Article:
the morning of July 5. About eight, the body was con-

veyed to the residence of Colonel W. H. H. Taylor, fol-

lowed by the committee and a number of old and emi-

nent friends of the deceased. The funeral at Cincin-

nati was on Wednesday morning, July 7, 1841. The

boat left Cincinnati for North Bend at about one o'clock

that afternoon.

The hearse which bore the body from the residence

of Colonel Taylor to the steamboat that conveyed it to

North Bend was preceded by the company of dragoons,

and the several military companies which arrived from

the Louisville encampment in time to join in the pro-


The procession moved to solemn music from the

residence of Colonel Taylor on Sixth street west to Race

street, thence south to Fourth, thence east to Broadway,

thence down Broadway to the wharf at the south end

of Main street.

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Death and Funeral of President Wm. H. Harrison  611

The steamer Raritan left the wharf for the Bend

about one o'clock, carrying with the remains the com-

mittees, the detachment of United States Marines, and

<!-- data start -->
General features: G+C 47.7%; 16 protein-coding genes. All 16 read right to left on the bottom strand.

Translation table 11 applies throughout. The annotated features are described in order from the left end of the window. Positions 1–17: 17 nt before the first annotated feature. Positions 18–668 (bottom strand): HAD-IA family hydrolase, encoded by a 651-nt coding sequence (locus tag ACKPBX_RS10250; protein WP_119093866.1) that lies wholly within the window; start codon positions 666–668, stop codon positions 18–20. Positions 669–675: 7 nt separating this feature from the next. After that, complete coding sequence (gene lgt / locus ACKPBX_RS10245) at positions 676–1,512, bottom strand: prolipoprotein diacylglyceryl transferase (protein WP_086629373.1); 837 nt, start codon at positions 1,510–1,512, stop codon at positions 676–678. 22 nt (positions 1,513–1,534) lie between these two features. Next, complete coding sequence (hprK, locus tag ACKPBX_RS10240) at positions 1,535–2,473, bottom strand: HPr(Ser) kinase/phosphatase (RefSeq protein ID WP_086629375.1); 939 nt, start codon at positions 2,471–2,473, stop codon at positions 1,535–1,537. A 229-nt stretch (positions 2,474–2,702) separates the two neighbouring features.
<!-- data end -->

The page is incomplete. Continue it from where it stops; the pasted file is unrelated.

relatives of the deceased. By special invitation, the

Reverend John T. Brooke went down to perform the

funeral service of the Church of England at the tomb.

The family of Harrison wished the entombment to

be private and with as little ostentation as possible. But

people from miles and miles around came to Mt. Nebo

to the burial. This was to be regretted, but it showed

the feeling of the people for the President. The Rari-

tan landed about a mile above the Harrison dwelling,

where the remains of General Harrison were taken

ashore. The relatives and committees formed in pro-

cession after them. As they wound slowly and sol-

emnly toward the tomb, many others who were assem-

bled fell into the line. Others, more anxious to get a

look at the coffin which incased the body of the late

president, took position ahead, where it was known the

funeral train would pass, and thus skirted the entire


The casket was transferred from the steamer to a